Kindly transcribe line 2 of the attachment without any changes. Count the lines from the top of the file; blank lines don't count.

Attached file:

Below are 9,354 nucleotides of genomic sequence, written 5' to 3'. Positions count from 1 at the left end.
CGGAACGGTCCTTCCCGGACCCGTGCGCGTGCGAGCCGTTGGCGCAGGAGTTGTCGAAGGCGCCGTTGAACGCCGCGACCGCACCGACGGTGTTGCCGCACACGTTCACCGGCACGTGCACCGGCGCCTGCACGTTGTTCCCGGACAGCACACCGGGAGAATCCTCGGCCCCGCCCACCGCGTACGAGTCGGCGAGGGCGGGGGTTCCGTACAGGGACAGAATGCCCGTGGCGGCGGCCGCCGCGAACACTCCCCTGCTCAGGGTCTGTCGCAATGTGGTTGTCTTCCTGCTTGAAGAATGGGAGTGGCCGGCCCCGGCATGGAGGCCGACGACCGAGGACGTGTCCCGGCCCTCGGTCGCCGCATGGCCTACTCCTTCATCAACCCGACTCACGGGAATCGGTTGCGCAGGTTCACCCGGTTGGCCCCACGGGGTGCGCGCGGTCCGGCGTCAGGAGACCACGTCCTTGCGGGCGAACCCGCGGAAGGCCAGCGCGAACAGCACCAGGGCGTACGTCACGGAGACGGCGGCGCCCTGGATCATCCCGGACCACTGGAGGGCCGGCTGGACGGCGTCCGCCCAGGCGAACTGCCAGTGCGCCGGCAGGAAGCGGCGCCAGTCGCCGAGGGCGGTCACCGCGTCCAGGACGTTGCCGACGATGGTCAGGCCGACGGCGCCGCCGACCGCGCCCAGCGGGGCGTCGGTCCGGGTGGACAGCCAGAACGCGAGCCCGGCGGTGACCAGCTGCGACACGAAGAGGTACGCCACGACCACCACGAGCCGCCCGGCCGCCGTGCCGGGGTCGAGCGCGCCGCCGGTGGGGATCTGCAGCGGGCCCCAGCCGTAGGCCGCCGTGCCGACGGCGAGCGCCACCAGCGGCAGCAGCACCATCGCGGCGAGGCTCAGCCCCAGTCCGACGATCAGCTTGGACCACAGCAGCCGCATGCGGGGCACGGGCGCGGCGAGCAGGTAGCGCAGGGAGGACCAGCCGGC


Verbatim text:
CGGAACGGTCCTTCCCGGACCCGTGCGCGTGCGAGCCGTTGGCGCAGGAGTTGTCGAAGGCGCCGTTGAACGCCGCGACCGCACCGACGGTGTTGCCGCACACGTTCACCGGCACGTGCACCGGCGCCTGCACGTTGTTCCCGGACAGCACACCGGGAGAATCCTCGGCCCCGCCCACCGCGTACGAGTCGGCGAGGGCGGGGGTTCCGTACAGGGACAGAATGCCCGTGGCGGCGGCCGCCGCGAACACTCCCCTGCTCAGGGTCTGTCGCAATGTGGTTGTCTTCCTGCTTGAAGAATGGGAGTGGCCGGCCCCGGCATGGAGGCCGACGACCGAGGACGTGTCCCGGCCCTCGGTCGCCGCATGGCCTACTCCTTCATCAACCCGACTCACGGGAATCGGTTGCGCAGGTTCACCCGGTTGGCCCCACGGGGTGCGCGCGGTCCGGCGTCAGGAGACCACGTCCTTGCGGGCGAACCCGCGGAAGGCCAGCGCGAACAGCACCAGGGCGTACGTCACGGAGACGGCGGCGCCCTGGATCATCCCGGACCACTGGAGGGCCGGCTGGACGGCGTCCGCCCAGGCGAACTGCCAGTGCGCCGGCAGGAAGCGGCGCCAGTCGCCGAGGGCGGTCACCGCGTCCAGGACGTTGCCGACGATGGTCAGGCCGACGGCGCCGCCGACCGCGCCCAGCGGGGCGTCGGTCCGGGTGGACAGCCAGAACGCGAGCCCGGCGGTGACCAGCTGCGACACGAAGAGGTACGCCACGACCACCACGAGCCGCCCGGCCGCCGTGCCGGGGTCGAGCGCGCCGCCGGTGGGGATCTGCAGCGGGCCCCAGCCGTAGGCCGCCGTGCCGACGGCGAGCGCCACCAGCGGCAGCAGCACCATCGCGGCGAGGCTCAGCCCCAGTCCGACGATCAGCTTGGACCACAGCAGCCGCATGCGGGGCACGGGCGCGGCGAGCAGGTAGCGCAGGGAGGACCAGCCGGC